According to the grant program’s guidelines, “in many cases, these dams pose a significant threat to communities downstream.” The state restrictions aim to reduce that threat by limiting the amount of water they can store.
Shawn Jones, assistant manager of the state’s Division of Safety of Dams, said California has the largest dam safety program in the nation, overseeing roughly 1,230 dams with more funding and staffing than any other state.
Jones said that he wouldn’t characterize the 42 dams that have storage restrictions, which average around 100 years old, as “unsafe.” “All dams provide some sort of risk downstream,” he said. “These dams have an additional risk, and we’re driving it down in the interim” with the storage restrictions. 
But repairs are often slow-moving because of lengthy environmental permitting processes and massive costs.
“We are finding deficiencies faster than the dam owners can address the deficiencies,” Jones said.
Water providers say federal dollars are insufficient, and even $100 million for the state grant program — though welcome — is just a drop in the bucket. They anticipate mounting costs to shore up aging dams against earthquakes and climate change. Some also are grappling with federal restrictions and local factors, such as sedimentation, that reduce storage. 
“This is really a systemic issue, a water issue that is affecting the state of California,” said Drew Kleis, assistant director for San Diego’s water delivery branch. 
Nine dams that store raw water for San Diego are especially geriatric, averaging 92 years old. The state has imposed restrictions on four of them, cutting into the city’s capacity to store water by 20%. Repairs, maintenance, and additional assessments expected to total around $1 billion.
Photo: Lake Hodges Dam, built in 1918. Photo by John Gastaldo for CalMatters
At San Diego’s Lake Hodges, a dam near Escondido is more than a century old. It is deteriorating, raising concerns about its ability to withstand a major earthquake. State restrictions have cut its original storage capacity of roughly 38,000 acre-feet — already substantially reduced by sedimentation — by nearly 30,000 acre-feet. The dam is expected to be replaced by 2034.
Kleis said the dams, as the city operates them, are safe. Reducing how much water is stored behind them “minimizes the amount of water that would be released downstream” in the unlikely event of a breach, he said.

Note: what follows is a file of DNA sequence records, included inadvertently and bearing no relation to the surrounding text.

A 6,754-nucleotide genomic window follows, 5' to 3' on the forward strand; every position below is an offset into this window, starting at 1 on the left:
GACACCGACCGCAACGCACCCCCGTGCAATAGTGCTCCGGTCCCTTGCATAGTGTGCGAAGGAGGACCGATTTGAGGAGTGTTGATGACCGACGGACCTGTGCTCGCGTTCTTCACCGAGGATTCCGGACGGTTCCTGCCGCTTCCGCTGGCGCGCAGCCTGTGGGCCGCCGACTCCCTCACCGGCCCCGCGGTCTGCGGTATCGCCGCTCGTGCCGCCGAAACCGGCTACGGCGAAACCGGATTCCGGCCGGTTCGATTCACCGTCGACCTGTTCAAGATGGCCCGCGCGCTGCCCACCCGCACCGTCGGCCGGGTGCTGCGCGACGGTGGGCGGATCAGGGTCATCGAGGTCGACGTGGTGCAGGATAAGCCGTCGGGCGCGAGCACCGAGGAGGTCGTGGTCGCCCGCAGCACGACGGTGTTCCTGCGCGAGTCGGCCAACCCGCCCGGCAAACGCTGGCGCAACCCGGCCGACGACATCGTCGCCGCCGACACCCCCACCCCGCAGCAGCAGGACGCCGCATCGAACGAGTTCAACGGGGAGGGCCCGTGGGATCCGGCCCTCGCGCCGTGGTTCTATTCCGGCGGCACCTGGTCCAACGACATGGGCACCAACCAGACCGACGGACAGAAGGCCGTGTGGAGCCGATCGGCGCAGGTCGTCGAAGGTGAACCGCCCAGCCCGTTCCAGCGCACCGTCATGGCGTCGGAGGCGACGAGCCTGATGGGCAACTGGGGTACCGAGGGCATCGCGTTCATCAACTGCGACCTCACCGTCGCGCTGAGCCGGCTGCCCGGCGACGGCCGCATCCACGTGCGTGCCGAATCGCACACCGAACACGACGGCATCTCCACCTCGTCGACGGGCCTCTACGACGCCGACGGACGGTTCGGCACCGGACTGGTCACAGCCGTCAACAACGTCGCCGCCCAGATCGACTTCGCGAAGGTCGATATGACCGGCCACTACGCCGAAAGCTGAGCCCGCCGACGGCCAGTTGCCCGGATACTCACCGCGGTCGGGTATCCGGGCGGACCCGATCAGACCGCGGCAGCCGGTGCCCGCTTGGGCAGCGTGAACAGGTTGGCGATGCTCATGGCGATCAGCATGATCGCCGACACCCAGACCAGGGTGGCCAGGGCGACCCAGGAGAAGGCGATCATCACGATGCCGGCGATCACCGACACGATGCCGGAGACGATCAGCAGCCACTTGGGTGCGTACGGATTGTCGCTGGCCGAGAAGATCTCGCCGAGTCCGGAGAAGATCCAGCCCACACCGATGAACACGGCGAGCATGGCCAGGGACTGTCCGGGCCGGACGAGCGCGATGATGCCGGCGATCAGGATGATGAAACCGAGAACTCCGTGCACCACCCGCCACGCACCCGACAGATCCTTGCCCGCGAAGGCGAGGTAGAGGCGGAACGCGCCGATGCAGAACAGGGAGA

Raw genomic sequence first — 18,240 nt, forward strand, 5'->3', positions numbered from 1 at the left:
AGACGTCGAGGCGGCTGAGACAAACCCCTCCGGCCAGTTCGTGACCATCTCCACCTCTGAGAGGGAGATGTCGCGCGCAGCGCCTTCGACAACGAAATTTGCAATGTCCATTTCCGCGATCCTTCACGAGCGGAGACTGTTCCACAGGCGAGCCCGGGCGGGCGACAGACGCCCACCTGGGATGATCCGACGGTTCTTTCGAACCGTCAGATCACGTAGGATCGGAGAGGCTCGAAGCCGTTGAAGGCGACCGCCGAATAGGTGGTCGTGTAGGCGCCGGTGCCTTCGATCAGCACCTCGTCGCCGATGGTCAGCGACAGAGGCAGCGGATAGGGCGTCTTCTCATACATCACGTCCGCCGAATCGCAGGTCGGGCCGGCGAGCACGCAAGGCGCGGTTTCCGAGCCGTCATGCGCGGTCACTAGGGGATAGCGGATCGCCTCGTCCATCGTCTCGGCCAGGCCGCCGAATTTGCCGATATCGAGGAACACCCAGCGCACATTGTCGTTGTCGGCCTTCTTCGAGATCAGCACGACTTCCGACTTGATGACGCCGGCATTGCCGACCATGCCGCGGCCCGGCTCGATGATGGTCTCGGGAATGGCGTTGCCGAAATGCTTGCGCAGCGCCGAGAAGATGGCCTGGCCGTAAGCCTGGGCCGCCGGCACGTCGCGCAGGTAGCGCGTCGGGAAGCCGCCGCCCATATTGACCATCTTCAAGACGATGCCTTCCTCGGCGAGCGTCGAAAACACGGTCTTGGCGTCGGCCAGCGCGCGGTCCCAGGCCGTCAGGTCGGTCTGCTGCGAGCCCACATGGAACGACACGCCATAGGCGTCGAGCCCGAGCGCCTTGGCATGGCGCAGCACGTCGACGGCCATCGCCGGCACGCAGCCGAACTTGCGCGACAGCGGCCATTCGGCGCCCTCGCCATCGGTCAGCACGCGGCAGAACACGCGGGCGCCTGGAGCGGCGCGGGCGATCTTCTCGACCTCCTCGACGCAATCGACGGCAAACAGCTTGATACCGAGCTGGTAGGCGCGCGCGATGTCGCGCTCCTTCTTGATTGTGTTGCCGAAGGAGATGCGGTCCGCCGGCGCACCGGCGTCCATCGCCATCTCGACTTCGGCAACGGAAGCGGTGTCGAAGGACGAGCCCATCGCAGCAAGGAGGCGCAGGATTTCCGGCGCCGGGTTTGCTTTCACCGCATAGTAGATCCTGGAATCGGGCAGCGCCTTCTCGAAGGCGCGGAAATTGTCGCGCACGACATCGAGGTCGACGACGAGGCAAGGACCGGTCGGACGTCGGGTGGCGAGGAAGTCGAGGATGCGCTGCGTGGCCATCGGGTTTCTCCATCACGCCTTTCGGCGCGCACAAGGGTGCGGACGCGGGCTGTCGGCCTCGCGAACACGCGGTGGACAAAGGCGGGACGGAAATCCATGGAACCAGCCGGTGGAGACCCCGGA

Three other San Diego dams are also operating at reduced capacity under state safety restrictions, including at El Capitan Reservoir, one of the largest serving the city. The state has cut the reservoir’s storage capacity by more than half for nearly a decade while the city investigates how the earthen dam would fare during a large earthquake.
The last several years, with extreme drought followed by the deluges of 2023, have highlighted the importance of storing more water in California.
“With the potential for more varied weather, for more extreme drought and more extreme wet years, we want to be able to capture that runoff,” Kleis said. 
Storage capacity for Valley Water, a Silicon Valley wholesaler for 2 million people in Santa Clara County, has dropped 25% because of the state restrictions and another 37% from a federal limit on their largest reservoir, said Ryan McCarter, Valley Water’s deputy operating officer for dam safety. The restrictions were largely imposed to reduce the risk to people downstream of dams if a major earthquake causes damage.
“That’s a major hit to our water supply,” McCarter said. “Moving into these years of climate change, if we have longer extended droughts, we’re going to really want these reservoirs at full capacity.”
The price tag to restore capacity to Anderson Reservoir, which has been drained because of state and federal safety restrictions, is expected to reach $2.3 billion. Repairs to other dams could add at least another $325 million. The water provider also paid roughly $50 million for emergency water supplies during the last drought. 
The costs eventually will hit ratepayers, said Valley Water Vice Chair Richard Santos.
“We have large, diverse disadvantaged communities where water affordability is a serious issue,” he said.
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Dam capacity

Considering the much lower water storage in these dams, a step in the right direction regarding future drought proofing for drinking and bathing water would be to enact a statewide water use moratorium on decorative lawns. I think it's something long overdue and should be done before we reach a critical water shortage again. Add the benefit of reduced air and noise pollution from lawn mowers and leaf blowers, it becomes a winning solution for maintaining a health, potable water supply. Watering lawns is very wasteful of a precious resource we simply cannot live without. And no, recycling human wastewater, aka sewage, is not the final answer in my opinion, because even that is finite.